Inmates go on rampage at child jail

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RIOT POLICE with dogs have been called to quell serious disorder at Britain's first child jail only two months after it opened.

A group of nine children, aged 12-14, went on the rampage, smashing windows, and pelting staff with pool balls. Two boys and a girl, all aged 14, were taken into police custody and three staff were injured.

The violence at Medway Secure Training Centre (STC) in Kent is a major embarrassment for Group 4, which runs the centre through a subsidiary company, and threatens to undermine the Government's policy for dealing with persistent child offenders. Just 15 children are currently held at Medway at a per capita cost of pounds 2,400 a week. Although the centre only opened in April, its head of care, Mike Hale, has already signalled his intention to leave.

Last week, Norman Warner, senior policy adviser to the Home Secretary Jack Straw, announced that the Government was so impressed with the centre that it was planning a massive expansion of such institutions.

The disorder at Medway broke out at 8pm on Thursday when five youngsters began smashing up the accommodation block that they share with two members of staff. A closed circuit television camera was damaged along with other fixtures and fittings and several windows were smashed.

The children then burst out into the courtyard - a landscaped garden designed to look like a village green - and taunted staff who pleaded with them to calm down.

Four other children, who had been allowed into the centre's games area in return for their previous good behaviour, rushed out to join the other five, snatching balls from the pool table and hurling them at staff.

The youngsters then ran to the education block and began smashing the windows.

Police were called and more than 30 officers, wearing riot equipment, restored order by 10pm. Kent police said it was "entirely possible" that more children would be arrested as investigations continued.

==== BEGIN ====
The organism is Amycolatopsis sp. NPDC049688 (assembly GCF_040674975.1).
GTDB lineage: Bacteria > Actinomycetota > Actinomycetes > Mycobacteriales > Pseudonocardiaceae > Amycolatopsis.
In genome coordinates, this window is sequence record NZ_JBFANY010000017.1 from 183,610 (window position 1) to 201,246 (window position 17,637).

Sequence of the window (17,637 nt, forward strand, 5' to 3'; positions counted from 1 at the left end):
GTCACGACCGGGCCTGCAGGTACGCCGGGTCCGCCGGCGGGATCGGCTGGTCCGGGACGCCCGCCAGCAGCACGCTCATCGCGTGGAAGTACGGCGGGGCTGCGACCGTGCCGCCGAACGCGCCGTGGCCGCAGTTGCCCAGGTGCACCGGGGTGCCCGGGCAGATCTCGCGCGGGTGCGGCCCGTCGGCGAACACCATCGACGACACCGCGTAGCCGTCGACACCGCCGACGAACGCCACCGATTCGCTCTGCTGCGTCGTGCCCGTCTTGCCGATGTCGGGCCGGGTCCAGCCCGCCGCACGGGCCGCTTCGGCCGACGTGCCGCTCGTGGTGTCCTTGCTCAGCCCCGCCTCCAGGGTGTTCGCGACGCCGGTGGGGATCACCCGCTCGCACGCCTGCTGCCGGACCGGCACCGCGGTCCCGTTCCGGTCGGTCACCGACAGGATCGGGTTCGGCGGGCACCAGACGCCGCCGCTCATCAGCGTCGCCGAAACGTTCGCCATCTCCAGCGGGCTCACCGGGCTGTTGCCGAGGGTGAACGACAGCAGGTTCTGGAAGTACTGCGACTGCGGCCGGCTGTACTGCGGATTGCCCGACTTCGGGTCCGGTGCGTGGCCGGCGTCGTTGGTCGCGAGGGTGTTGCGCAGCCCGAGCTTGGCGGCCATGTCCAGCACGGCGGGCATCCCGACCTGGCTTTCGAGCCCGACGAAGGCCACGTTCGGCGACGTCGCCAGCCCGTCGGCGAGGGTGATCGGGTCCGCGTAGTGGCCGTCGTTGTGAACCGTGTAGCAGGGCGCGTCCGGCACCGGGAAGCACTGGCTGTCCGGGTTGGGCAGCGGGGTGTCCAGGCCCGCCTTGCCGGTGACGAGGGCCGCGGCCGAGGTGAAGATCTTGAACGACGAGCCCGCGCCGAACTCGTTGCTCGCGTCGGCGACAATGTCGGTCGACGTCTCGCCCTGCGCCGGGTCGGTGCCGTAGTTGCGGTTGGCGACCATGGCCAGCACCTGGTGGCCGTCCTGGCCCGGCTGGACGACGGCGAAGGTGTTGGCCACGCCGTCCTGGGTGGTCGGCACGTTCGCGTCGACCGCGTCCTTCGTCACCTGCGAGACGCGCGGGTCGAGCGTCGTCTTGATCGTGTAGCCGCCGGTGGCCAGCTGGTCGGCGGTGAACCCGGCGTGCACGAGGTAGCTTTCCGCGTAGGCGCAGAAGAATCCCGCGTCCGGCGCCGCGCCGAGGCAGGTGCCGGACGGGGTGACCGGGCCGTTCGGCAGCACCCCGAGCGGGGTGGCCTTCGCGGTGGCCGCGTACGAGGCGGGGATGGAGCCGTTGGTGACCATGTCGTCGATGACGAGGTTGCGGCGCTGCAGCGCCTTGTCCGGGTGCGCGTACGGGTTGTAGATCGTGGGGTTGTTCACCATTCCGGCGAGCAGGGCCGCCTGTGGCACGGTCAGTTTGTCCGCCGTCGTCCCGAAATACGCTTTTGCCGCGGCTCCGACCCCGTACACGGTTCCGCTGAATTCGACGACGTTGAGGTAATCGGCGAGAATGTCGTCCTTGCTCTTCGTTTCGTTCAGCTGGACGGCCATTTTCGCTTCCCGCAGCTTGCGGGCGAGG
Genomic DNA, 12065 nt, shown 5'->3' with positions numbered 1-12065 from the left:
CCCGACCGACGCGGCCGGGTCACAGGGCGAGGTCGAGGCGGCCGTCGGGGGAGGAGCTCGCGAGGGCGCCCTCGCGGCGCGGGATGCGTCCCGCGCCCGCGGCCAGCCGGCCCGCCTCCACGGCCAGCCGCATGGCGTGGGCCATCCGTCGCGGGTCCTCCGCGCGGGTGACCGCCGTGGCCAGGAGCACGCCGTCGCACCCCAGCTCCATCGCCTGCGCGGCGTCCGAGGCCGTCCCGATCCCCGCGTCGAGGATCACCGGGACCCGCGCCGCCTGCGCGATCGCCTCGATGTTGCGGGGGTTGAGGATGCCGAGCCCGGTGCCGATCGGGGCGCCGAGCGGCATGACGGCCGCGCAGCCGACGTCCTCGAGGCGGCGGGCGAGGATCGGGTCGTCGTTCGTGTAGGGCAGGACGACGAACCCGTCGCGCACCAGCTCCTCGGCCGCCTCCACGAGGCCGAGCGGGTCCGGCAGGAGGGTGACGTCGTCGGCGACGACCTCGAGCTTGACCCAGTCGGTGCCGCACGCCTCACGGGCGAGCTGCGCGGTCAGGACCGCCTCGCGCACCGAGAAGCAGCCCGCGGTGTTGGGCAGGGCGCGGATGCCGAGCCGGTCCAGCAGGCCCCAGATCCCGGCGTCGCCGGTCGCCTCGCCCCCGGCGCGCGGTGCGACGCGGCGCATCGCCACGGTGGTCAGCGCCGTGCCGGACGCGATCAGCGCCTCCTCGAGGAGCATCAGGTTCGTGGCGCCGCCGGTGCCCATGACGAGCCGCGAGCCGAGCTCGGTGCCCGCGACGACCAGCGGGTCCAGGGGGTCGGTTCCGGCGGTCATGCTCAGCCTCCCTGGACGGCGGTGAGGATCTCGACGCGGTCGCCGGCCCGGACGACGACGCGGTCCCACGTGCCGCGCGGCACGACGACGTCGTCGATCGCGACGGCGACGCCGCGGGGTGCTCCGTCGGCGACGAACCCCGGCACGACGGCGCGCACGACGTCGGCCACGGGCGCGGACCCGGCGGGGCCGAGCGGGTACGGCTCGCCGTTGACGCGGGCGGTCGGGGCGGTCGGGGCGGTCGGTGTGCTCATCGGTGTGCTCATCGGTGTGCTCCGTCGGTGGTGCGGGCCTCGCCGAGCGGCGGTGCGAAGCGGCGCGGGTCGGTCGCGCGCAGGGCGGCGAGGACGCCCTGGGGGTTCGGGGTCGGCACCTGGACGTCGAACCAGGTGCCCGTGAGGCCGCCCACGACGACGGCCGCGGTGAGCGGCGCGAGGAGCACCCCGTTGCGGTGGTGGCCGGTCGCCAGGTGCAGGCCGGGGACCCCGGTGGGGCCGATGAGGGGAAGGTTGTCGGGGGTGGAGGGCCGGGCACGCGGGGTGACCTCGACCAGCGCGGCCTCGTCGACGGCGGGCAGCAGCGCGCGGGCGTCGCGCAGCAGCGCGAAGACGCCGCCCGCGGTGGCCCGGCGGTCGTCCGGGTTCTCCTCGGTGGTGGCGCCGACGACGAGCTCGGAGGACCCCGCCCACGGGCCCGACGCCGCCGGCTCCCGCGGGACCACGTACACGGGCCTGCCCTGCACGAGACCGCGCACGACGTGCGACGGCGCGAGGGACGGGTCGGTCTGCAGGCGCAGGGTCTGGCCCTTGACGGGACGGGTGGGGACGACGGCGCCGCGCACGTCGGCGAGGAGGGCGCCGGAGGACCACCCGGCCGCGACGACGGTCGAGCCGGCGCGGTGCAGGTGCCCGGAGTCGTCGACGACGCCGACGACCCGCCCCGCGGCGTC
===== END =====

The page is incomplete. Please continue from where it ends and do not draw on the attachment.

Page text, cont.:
A spokesman for Rebound ECD (Education, Care, Discipline), a subsidiary of Group 4 Security, said it was a "shocking incident" and condemned the children's "violent, abusive and hooligan behaviour". The centre has 100 staff, although the spokesman would not say how many were on duty during the disorder. He said the children did not appear to have a particular grievance.

Medway is the first of five planned STCs, proposed by the then home secretary, Michael Howard, in 1993. They were condemned by Labour while in opposition as "colleges of crime" and have been widely criticised by penal reform groups.

Frances Crook, director of the Howard League, called yesterday for Medway to be "closed down forthwith and the children sent somewhere safe". She said it was appalling that social services child protection teams were not allowed on to the site unless invited by Group 4.

Stephen Shaw, director of the Prison Reform Trust, said the violence should be the subject of a public inquiry, while Harry Fletcher, of the National Association of Probation Officers, said that more violence was likely to occur.

The Home Office said the disorder was an internal matter for Group 4. "It's a significant incident but not a serious, major incident," said a spokesman. "It has been described as a riot but nine kids is not a riot."

The children at Medway are held under Secure Training Orders, which detain them for between three months and a year, with an equivalent period spent after release under supervision in the community.

To be sent to the centre, children must have committed three imprisonable offences and have breached a supervision order. Before the centre opened it was impossible to detain such young children unless they had committed serious crimes such as rape or murder.

The next STCs are due to open at Onley in Northamptonshire and Medomsley in County Durham.